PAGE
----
Beginning Archery, by Olaf the Grey

Hello and welcome to the first installment of what I shall call the "Archer's Eye." It is my hope to have important archery facts, data, and history here for your Enjoyment in every issue of the Alder Leaf. If not every issue, I'll aim for every other issue. This month, with Pennsic drawing nigh, I would like to address in very Basic terms, "Range Safety and Equipment Inspection."


  1. While on the range, the appointed marshal is the ultimate judge of all matters regarding the shoot.
  2. At any time, anyone noting an unsafe condition, i.e. "persons wandering into the target area or forward of the line (if not noticed by the marshal) can and must call "HOLD" in a loud, clear voice to stop the shoot until the reason for the delay is cleared up.
  3. Always listen for commands from the marshal.
  4. Never assume nobody can be hurt by your arrow. You hold in your hand a lethal weapon that can KILL out to 200 yards! (Source: Queen's Royal Archery Competitions, England.)
  5. Always face the target area when an arrow is loaded into your bow, "even if not drawn." Never turn around on the line with an arrow in your bow.
  6. Only shoot when directed except in open practice, and cease shooting when directed.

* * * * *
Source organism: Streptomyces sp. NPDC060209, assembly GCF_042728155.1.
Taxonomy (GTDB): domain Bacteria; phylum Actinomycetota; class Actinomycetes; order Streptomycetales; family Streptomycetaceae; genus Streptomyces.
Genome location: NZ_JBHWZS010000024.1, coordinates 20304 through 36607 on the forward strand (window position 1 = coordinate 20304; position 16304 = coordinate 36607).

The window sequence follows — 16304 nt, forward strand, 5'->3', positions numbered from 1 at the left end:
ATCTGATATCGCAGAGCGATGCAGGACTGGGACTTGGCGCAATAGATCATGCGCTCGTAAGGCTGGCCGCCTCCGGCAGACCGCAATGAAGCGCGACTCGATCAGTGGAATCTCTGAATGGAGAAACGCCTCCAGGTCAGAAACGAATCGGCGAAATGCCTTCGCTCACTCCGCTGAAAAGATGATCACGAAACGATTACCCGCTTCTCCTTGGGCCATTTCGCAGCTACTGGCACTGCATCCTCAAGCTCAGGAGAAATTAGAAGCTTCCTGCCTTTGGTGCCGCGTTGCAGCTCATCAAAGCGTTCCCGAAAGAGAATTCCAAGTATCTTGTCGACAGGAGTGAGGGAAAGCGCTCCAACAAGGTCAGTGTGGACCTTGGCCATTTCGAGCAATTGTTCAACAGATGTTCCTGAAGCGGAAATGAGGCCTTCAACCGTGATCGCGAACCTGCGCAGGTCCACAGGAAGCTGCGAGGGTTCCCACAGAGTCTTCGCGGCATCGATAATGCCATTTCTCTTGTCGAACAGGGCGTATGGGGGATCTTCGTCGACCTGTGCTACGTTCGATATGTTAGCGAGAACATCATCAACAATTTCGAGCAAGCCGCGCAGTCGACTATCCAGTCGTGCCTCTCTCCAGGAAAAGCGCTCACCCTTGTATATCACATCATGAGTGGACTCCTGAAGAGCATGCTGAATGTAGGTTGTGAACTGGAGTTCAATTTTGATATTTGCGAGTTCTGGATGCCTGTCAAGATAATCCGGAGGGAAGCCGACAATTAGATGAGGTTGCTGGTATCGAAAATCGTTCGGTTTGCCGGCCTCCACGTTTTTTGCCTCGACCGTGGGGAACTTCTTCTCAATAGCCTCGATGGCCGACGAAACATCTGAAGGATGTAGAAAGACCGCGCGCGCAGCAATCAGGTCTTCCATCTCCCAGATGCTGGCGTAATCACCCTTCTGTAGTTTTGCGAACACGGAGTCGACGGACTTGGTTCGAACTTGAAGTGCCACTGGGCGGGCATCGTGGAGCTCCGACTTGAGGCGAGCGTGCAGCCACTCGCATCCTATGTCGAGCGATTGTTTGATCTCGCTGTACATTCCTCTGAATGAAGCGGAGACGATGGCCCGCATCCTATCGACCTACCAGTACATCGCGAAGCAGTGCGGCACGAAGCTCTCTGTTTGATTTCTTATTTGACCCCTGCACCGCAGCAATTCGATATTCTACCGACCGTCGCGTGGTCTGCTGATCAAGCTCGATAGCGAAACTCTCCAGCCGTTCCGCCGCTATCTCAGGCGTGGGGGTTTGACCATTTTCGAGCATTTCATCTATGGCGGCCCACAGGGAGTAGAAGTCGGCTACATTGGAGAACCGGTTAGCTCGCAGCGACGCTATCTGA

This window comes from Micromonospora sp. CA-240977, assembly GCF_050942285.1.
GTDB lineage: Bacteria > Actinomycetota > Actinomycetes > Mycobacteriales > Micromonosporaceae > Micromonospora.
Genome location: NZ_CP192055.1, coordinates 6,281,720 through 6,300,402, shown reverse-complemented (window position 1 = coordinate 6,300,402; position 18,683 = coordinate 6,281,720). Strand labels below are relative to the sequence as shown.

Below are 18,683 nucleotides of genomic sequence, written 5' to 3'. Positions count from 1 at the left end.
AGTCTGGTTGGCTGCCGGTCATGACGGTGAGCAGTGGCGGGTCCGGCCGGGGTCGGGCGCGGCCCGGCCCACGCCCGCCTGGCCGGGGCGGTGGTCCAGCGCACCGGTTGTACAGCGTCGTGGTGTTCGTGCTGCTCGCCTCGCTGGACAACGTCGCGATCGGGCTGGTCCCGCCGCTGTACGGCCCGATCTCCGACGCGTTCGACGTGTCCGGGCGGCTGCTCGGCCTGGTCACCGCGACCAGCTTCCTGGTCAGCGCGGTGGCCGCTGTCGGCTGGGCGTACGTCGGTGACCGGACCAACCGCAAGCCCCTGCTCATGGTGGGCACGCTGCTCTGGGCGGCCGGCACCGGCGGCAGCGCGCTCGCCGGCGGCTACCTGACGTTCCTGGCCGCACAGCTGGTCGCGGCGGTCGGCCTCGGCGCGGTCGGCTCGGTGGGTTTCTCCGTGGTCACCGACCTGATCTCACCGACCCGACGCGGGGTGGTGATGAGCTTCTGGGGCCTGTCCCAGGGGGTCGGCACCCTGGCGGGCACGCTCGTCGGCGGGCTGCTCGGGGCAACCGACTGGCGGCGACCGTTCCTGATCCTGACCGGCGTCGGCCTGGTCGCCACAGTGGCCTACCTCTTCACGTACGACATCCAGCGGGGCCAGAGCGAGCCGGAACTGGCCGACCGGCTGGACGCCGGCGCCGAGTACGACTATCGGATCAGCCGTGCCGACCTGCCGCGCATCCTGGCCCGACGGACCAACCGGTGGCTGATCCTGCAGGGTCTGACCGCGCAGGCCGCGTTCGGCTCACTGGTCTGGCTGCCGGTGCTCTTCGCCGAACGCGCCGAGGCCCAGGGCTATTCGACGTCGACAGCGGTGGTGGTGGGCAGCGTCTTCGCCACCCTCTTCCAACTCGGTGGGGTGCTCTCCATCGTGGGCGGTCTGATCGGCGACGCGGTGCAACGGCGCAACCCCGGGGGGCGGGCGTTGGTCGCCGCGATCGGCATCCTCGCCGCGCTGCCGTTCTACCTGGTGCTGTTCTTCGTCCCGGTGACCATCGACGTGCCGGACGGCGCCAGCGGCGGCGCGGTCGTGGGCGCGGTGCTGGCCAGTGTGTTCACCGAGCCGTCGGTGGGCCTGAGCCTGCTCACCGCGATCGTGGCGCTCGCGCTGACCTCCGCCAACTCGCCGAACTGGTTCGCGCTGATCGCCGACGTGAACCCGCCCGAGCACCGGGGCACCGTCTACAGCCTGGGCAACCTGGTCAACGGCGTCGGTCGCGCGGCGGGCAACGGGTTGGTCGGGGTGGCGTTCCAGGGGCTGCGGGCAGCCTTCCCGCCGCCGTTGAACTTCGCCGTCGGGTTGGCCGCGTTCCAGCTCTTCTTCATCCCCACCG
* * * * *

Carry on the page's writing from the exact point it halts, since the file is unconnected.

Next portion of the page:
7. And lastly, treat your bow as you would a loaded firearm and use common sense and you will do all right.


During normal use and even in storage, equipment can and does wear. At Pennsic, equipment inspections are a big priority! Some simple things you can do to assure you are ready to shoot are:

  1. Clean your gear after every use.
  2. Wipe your body oils/moisture off the bow and arrow shafts with a dry, soft cloth. This will prevent a buildup of salts and corrosive chemicals from our bodies.
  3. Wipe your equipment down with a soft cloth and nonoily furniture polish. This will prevent the fine wood parts from drying out and splitting or cracking.
  4. Always store your bow in a dry place and rotate the position it is stored in. Even the crankshaft of your car will warp if stored on one side for an extended time, and it is solid steel!
  5. Never store your equipment in your car for an extended time! The heat will warp the wood.
  6. Always use a good bees' wax or bow wax on your string. This will keep the string supple and help prevent fraying and breakage.
  7. Inspect the bow limbs for cracks, splits, and laminate separation. This is done by running your hands over the limbs and feeling for anything out of place, and by visually inspecting each part.
  8. And lastly...Have fun!!!!!

Until next time May your Aim be true and your Shaft fly straight!